Original Research Article

CNS Drugs

, Volume 28, Issue 9, pp 817-824

First online:

Real-World Use of Fingolimod in Patients with Relapsing Remitting Multiple Sclerosis: A Retrospective Study Using the National Multiple Sclerosis Registry in Kuwait

  • Jasem AL-HashelAffiliated withDepartment of Neurology, Ibn Sina HospitalFaculty of Medicine, Kuwait University
  • , Samar F. AhmedAffiliated withDepartment of Neurology, Ibn Sina HospitalDepartment of Neurology and Psychiatry, Minia University
  • , Raed BehbehaniAffiliated withDepartment of Ophthalmology, Al-Bahar Eye CenterNeurology Clinic, Dasman Diabetes Institute
  • , Raed AlroughaniAffiliated withNeurology Clinic, Dasman Diabetes InstituteDivision of Neurology, Department of Medicine, Amiri Hospital Email author 

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Fingolimod is an oral sphingosine-1-phosphate–receptor modulator, which has demonstrated efficacy in clinical trials and has recently been approved for multiple sclerosis (MS) treatment in Kuwait. Post-marketing studies are important to demonstrate real-life efficacy and safety.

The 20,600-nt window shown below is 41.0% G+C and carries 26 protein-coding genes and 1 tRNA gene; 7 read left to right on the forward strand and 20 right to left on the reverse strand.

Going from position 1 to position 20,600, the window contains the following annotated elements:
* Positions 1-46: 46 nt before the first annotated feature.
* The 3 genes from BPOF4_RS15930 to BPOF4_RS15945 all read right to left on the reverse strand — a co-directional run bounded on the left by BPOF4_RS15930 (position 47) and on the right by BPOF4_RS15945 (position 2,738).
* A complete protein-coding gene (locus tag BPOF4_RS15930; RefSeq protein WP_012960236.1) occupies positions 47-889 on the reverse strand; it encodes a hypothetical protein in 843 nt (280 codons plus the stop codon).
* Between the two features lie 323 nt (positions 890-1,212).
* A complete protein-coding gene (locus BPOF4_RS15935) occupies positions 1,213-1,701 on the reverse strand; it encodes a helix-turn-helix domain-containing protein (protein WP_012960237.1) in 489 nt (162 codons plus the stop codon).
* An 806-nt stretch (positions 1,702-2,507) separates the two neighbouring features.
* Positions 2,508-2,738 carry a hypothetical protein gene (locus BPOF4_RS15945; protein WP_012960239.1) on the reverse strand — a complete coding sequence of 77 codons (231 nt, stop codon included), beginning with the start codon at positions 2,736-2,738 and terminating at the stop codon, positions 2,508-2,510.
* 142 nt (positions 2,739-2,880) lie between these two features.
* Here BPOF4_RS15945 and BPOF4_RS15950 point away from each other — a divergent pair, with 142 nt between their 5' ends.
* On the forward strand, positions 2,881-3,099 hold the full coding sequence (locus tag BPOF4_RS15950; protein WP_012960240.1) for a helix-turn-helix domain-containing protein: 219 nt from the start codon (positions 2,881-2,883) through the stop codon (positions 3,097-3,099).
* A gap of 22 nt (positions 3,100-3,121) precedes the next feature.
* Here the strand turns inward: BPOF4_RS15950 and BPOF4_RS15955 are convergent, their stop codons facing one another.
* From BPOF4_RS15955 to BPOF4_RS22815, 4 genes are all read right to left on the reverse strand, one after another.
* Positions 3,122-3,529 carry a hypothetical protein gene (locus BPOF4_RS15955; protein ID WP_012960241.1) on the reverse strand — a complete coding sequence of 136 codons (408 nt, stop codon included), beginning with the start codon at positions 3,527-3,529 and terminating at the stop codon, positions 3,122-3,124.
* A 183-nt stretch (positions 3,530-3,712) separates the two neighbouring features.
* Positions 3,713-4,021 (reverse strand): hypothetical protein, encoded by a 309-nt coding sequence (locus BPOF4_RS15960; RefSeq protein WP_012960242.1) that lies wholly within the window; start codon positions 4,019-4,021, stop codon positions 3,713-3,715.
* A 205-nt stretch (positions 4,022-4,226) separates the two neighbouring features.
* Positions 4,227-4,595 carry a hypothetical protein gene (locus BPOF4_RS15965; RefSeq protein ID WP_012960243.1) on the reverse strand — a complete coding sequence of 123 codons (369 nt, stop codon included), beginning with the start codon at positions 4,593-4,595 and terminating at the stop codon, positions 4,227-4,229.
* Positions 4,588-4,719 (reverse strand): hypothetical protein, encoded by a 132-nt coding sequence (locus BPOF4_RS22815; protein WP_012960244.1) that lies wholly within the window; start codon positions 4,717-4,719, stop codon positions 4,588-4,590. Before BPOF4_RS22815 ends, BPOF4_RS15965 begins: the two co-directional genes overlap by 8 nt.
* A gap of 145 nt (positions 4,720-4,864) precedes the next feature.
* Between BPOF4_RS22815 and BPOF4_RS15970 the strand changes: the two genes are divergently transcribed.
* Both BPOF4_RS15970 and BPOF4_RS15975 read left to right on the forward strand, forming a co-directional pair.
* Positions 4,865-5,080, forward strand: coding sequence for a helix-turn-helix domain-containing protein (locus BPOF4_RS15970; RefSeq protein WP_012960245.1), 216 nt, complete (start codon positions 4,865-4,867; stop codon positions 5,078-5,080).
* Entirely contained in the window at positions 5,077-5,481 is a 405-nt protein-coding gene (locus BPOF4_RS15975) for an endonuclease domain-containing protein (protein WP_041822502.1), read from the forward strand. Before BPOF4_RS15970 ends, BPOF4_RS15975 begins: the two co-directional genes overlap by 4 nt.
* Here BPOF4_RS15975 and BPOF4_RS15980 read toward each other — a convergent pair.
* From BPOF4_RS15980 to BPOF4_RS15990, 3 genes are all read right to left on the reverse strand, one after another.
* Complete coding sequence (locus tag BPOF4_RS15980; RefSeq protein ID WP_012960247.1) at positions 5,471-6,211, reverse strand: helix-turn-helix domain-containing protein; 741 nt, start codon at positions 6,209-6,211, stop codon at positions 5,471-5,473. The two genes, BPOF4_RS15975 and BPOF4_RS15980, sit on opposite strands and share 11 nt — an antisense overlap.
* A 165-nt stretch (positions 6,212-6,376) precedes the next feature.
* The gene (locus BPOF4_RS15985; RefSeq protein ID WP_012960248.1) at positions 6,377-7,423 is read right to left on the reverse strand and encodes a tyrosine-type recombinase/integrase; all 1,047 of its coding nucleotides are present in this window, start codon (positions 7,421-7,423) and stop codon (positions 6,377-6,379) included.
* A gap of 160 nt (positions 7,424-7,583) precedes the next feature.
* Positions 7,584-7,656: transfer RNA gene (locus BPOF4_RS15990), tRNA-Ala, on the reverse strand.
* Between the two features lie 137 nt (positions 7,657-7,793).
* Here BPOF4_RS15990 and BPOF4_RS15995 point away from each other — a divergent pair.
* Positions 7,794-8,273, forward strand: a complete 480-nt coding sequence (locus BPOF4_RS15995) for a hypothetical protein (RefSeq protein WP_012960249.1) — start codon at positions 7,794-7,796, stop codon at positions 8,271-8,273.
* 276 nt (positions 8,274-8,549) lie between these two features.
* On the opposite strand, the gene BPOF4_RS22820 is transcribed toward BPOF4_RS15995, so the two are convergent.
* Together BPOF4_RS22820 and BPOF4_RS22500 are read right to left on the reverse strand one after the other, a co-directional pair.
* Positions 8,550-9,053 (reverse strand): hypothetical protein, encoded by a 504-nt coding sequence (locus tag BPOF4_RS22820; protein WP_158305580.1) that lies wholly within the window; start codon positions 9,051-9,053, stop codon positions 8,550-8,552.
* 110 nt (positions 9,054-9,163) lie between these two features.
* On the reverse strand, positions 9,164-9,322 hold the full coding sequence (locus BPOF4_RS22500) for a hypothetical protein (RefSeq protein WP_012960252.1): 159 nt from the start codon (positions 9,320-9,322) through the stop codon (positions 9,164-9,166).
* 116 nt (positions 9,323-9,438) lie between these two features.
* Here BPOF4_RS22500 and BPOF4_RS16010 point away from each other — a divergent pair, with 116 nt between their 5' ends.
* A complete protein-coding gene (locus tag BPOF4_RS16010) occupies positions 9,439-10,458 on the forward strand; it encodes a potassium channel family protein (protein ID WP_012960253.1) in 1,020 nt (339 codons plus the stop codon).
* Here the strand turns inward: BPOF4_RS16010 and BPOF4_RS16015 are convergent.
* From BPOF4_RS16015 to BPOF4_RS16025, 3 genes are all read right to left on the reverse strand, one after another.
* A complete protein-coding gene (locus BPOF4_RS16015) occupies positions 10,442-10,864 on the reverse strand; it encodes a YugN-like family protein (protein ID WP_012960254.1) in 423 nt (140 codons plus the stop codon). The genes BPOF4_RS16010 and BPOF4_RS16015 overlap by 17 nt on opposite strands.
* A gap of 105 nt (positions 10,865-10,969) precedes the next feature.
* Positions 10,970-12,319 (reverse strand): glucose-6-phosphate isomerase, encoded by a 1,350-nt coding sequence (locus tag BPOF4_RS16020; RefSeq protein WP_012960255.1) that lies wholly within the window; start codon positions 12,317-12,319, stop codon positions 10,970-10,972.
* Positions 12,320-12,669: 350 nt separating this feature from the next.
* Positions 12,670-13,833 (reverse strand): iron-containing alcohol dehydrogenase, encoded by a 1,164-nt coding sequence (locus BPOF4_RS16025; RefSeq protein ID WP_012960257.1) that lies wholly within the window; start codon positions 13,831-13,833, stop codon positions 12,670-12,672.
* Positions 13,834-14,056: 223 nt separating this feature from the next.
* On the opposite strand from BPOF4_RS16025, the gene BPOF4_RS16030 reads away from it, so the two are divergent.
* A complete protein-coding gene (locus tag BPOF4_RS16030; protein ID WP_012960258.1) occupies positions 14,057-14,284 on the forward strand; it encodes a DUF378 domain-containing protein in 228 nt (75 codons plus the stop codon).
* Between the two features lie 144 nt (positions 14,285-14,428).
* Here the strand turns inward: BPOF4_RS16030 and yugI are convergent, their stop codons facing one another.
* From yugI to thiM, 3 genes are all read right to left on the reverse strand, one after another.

The objective of this study was to examine the efficacy and safety of fingolimod treatment in a clinical setting.


Using the national Kuwait MS registry, relapsing remitting MS patients who had been prescribed fingolimod for ≥6 months were retrospectively identified. Three-monthly clinical evaluations and 6-monthly magnetic resonance imagings (MRIs) were performed. Patient status pre- and post-treatment was compared using chi-square and Student t-tests.


A total of 175 patients were included: 75.4 % female (n = 132); mean age 33.3 ± 9.2 years; mean disease duration 7.2 ± 5.2 years; mean fingolimod use 21.7 ± 9.1 months. Most had used previous disease-modifying therapy (78.9 %; n = 138), mainly interferons (66.9 %; n = 117). Twenty-three patients (11.4 %) discontinued/withdrew fingolimod; of whom eight had relapses. The proportion of relapse-free patients improved significantly (86.3 % vs. 32.6 %; p < 0.001), while the proportion of patients with MRI activity decreased (18.3.6 % vs. 77.7 %; p < 0.001). Mean expanded disability status scale (EDSS) score at the last visit improved when compared with pre-treatment (2.26 ± 1.49 vs. 2.60 ± 1.44; p = 0.03). Forty-three (24.6 %) patients experienced adverse events; headaches and lymphopenia were the most commonly reported adverse events.


Fingolimod treatment was associated with reduced relapse and MRI activity, and an improved EDSS score. Discontinuation/withdrawal rates and adverse events were low. Fingolimod presents a promising treatment for MS in Kuwait.